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Proteogenomics is an area of research at the interface of proteomics and genomics. It was initially used to describe studies in which proteomic data are used for improved genome annotation and characterization of the protein-coding potential. Proteogenomics has since been broadened to include any type of application in which a proteogenomic-like approach is used to interpret tandem mass spectrometry (MS/MS) spectra. In this approach, customized protein sequence databases are used to help identify novel peptides from MS-based proteomic data. In turn, the proteomic data can be used to provide protein-level evidence of gene expression and to help refine gene models.

The concept of proteogenomics. Fig.1 The concept of proteogenomics. (Nesvizhskii, 2014)

As Fig.1 shown, in a proteogenomic approach, novel peptides are identified by searching MS/MS spectra against customized protein sequence databases containing predicted novel protein sequences and sequence variants. These databases are generated using genomic and transcriptomic sequence information.

Type of peptides identified in proteogenomics. Fig.2 Type of peptides identified in proteogenomics. (Nesvizhskii, 2014)

The main idea behind the proteogenomic approach is to identify peptides by comparing MS/MS data to protein databases that contain predicted protein sequences. Type of peptides identified in proteogenomics can be classified as intergenic or intragenic. Intergenic peptides map to regions located between annotated gene models, whereas intragenic peptides map to genomic regions contained within or in close proximity to an annotated gene model. The protein database is generated in a variety of ways through the utilization of genomic and transcriptomic data. Below are some of the ways in which protein databases are generated:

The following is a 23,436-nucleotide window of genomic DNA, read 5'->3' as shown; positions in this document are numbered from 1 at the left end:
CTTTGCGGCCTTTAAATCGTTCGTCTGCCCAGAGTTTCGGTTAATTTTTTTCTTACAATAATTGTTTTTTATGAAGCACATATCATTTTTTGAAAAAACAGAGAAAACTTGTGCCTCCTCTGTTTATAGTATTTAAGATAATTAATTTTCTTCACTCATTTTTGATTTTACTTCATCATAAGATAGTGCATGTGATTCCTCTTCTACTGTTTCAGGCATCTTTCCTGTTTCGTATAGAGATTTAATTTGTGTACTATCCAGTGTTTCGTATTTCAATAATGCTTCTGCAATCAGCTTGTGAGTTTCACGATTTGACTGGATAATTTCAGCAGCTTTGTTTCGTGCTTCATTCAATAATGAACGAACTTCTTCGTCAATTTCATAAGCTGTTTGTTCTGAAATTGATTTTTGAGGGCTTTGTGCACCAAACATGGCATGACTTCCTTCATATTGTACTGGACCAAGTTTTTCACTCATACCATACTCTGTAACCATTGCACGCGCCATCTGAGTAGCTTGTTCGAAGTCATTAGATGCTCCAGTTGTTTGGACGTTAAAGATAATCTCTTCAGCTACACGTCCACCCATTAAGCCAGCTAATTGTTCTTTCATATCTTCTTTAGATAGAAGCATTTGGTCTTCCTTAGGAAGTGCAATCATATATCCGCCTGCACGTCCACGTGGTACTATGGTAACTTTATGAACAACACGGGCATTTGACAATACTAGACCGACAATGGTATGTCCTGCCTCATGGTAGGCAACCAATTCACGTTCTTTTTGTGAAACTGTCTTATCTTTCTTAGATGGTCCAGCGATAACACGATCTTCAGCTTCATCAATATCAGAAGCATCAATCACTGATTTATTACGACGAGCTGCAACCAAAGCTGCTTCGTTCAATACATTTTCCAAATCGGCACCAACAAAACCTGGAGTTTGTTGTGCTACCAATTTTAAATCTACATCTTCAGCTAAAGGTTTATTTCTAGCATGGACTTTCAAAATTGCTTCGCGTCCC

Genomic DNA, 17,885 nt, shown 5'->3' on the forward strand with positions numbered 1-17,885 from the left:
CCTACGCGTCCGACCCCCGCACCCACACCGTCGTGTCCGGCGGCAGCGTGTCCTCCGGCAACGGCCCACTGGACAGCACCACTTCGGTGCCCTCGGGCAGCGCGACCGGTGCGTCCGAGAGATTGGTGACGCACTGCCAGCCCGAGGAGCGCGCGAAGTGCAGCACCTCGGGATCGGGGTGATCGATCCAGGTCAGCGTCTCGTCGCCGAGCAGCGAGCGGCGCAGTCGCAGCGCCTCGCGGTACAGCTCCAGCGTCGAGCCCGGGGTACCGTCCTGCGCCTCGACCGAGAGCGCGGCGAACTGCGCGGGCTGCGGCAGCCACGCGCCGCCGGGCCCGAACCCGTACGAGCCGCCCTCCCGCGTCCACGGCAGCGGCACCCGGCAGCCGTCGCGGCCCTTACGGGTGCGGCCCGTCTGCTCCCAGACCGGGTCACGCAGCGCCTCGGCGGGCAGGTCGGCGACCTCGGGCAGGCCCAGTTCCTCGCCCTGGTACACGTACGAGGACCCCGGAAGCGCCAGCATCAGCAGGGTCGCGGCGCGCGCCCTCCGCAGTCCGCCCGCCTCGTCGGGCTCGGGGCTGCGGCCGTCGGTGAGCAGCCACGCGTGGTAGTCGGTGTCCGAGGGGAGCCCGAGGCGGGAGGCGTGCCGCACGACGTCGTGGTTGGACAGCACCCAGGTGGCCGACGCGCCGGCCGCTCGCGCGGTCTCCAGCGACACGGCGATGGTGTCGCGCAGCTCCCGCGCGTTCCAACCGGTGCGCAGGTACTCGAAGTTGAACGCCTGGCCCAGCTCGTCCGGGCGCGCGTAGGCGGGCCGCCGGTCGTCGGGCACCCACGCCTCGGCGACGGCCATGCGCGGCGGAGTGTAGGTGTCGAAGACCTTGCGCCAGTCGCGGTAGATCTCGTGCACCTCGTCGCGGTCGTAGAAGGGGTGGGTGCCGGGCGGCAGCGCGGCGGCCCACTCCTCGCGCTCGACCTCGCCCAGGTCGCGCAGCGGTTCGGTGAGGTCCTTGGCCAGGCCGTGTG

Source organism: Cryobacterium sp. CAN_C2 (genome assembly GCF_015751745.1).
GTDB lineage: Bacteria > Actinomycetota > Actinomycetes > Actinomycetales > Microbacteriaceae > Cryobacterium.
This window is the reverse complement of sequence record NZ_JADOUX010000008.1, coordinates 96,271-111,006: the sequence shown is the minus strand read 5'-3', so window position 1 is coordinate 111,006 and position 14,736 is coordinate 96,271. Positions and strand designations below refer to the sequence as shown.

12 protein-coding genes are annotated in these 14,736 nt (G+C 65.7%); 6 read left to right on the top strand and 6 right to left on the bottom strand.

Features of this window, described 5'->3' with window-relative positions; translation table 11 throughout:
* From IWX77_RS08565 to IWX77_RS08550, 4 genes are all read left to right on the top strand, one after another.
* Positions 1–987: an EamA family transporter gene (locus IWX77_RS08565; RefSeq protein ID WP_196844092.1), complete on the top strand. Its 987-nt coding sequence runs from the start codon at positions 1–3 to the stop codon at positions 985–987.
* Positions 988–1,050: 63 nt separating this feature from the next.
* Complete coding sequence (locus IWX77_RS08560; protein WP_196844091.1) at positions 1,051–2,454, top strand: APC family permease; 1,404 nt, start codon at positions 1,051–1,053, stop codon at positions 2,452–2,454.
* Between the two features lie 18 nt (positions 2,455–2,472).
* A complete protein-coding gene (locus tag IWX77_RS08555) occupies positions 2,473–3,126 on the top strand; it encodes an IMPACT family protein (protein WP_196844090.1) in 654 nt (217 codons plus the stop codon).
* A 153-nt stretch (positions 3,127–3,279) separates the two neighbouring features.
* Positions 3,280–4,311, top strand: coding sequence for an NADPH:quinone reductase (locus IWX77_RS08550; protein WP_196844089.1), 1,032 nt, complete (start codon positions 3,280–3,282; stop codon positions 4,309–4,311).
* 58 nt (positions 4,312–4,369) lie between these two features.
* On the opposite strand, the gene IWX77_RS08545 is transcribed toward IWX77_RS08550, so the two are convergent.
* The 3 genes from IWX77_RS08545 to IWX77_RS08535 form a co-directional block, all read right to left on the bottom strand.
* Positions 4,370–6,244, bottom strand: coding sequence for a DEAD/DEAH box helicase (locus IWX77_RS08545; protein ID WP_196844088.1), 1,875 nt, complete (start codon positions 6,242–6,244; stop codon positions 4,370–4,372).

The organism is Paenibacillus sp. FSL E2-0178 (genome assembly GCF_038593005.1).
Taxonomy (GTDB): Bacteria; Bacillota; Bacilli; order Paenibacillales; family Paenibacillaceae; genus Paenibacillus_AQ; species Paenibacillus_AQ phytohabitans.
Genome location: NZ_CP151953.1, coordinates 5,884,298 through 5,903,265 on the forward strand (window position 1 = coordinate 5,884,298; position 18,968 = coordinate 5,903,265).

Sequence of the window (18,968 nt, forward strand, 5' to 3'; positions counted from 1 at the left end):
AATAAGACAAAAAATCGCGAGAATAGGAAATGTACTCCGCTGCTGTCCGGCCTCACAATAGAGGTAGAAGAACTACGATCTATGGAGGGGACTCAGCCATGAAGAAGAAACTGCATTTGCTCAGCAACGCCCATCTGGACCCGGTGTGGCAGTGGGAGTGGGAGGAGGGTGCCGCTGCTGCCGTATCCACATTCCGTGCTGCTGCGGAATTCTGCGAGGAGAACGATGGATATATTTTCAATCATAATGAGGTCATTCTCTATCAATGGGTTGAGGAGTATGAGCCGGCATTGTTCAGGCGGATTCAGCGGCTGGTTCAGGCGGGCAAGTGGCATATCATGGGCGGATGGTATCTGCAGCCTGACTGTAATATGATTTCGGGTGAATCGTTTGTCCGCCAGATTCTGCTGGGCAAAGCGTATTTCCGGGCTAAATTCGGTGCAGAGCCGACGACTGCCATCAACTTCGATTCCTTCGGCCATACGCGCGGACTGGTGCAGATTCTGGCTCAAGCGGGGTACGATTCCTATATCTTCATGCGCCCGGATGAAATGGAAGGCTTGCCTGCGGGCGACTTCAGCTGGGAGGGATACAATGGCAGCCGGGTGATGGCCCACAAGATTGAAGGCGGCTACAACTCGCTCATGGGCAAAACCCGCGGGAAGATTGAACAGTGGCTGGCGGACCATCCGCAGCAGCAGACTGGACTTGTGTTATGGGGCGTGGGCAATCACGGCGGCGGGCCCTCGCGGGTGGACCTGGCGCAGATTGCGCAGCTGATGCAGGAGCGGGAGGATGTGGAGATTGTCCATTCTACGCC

Generation of Customized Protein Sequence Databases

  1. Six-frame translation of the genome
  2. Ab initio gene prediction
  3. Expressed sequence tag (EST) data
  4. Annotated RNA transcripts.
  5. RNA-seq data
  6. Variant sequences
  7. Other specialized databases such as ECgene database, the database, the noncoding RNA sequence database.

Considerations for Peptide Identification Using Customized Protein Databases

  1. Balance between the completeness of the database and its size.
  2. Strategies for improving the sensitivity of peptide identification.
  3. Accurate statistical assessment of the identification confidence for different classes of peptides.
  4. Class-specific analysis and false discovery rates (FDR) estimation.
  5. False peptide identifications of nonrandom nature.
  6. Levels of data summarization and inference of novel events.
  7. Defining novel peptides.


The feasibility of various proteogenomic applications has been demonstrated in multiple studies in human and in many model organisms, including in Plasmodium falciparum, Caenorhabditis elegans, Drosophila melanogaster, Arabidopsis thaliana and Anopheles gambiae. Recent improvements in proteomic technologies, coupled with wide availability of high-throughput DNA and transcriptome sequencing data, have led to a resurgence of proteogenomic studies.


  1. Nesvizhskii, A. I. Proteogenomics: concepts, applications and computational strategies. Nature methods. 2014, 11(11): 1114.